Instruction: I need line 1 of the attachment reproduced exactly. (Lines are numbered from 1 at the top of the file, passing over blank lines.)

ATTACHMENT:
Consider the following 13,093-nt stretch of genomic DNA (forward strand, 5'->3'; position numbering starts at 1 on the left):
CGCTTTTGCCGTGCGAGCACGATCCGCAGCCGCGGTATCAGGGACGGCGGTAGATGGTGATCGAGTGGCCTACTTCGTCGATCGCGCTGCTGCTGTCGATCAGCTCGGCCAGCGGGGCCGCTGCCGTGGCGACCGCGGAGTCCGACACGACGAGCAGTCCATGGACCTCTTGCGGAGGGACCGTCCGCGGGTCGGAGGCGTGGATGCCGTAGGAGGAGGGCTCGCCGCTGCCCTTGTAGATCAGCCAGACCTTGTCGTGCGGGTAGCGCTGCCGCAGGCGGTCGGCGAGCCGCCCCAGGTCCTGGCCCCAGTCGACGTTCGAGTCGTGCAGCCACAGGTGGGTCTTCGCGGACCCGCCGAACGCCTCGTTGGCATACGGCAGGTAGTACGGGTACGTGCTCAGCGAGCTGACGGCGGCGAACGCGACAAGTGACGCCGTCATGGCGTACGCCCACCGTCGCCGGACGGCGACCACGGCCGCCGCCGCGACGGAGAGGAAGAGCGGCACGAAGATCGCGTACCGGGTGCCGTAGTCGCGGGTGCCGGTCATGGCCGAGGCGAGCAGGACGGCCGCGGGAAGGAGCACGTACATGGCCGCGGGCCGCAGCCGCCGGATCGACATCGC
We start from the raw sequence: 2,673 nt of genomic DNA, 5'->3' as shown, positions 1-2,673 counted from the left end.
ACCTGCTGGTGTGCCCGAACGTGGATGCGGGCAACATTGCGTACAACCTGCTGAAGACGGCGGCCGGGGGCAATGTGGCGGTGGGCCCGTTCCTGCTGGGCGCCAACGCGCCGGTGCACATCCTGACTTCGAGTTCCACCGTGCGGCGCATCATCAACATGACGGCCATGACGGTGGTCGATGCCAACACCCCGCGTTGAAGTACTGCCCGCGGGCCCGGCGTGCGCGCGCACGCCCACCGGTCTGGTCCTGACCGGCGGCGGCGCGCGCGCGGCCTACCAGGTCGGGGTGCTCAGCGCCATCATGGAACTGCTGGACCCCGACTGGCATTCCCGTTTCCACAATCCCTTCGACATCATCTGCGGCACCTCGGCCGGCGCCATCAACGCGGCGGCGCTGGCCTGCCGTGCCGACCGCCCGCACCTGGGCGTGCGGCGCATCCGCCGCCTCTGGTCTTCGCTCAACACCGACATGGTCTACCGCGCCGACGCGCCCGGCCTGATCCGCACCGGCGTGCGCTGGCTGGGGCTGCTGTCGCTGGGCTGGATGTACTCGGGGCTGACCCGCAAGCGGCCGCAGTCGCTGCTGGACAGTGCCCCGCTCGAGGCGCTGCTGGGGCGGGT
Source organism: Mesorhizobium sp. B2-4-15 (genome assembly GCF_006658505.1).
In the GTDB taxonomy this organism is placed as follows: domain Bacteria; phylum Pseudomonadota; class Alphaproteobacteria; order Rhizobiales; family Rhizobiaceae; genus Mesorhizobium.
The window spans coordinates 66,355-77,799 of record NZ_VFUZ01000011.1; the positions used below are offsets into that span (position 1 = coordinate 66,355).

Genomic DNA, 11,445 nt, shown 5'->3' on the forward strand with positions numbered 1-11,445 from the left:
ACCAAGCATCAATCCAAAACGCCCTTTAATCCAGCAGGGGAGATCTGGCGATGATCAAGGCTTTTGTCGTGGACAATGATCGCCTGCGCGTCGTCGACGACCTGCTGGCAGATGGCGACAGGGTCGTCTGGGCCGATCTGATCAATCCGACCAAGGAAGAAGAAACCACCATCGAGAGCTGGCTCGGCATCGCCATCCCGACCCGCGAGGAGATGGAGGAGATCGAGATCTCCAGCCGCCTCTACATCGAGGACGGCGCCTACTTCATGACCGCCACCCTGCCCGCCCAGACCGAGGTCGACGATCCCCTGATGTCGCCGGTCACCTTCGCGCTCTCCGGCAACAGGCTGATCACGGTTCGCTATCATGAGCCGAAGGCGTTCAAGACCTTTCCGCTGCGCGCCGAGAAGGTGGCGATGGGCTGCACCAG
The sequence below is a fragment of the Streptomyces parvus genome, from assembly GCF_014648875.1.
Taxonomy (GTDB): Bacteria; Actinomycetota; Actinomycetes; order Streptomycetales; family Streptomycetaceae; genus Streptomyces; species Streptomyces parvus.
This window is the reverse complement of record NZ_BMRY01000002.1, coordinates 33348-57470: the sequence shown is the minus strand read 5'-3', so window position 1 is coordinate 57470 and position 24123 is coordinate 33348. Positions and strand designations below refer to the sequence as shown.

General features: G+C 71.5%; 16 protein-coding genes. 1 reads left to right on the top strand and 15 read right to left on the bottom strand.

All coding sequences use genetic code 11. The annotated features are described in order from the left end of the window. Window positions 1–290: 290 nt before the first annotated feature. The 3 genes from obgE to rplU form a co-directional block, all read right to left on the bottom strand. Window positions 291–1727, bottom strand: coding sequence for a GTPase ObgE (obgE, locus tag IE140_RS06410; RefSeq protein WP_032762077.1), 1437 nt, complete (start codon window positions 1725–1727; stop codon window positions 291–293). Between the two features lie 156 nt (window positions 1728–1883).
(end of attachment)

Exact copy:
Consider the following 13,093-nt stretch of genomic DNA (forward strand, 5'->3'; position numbering starts at 1 on the left):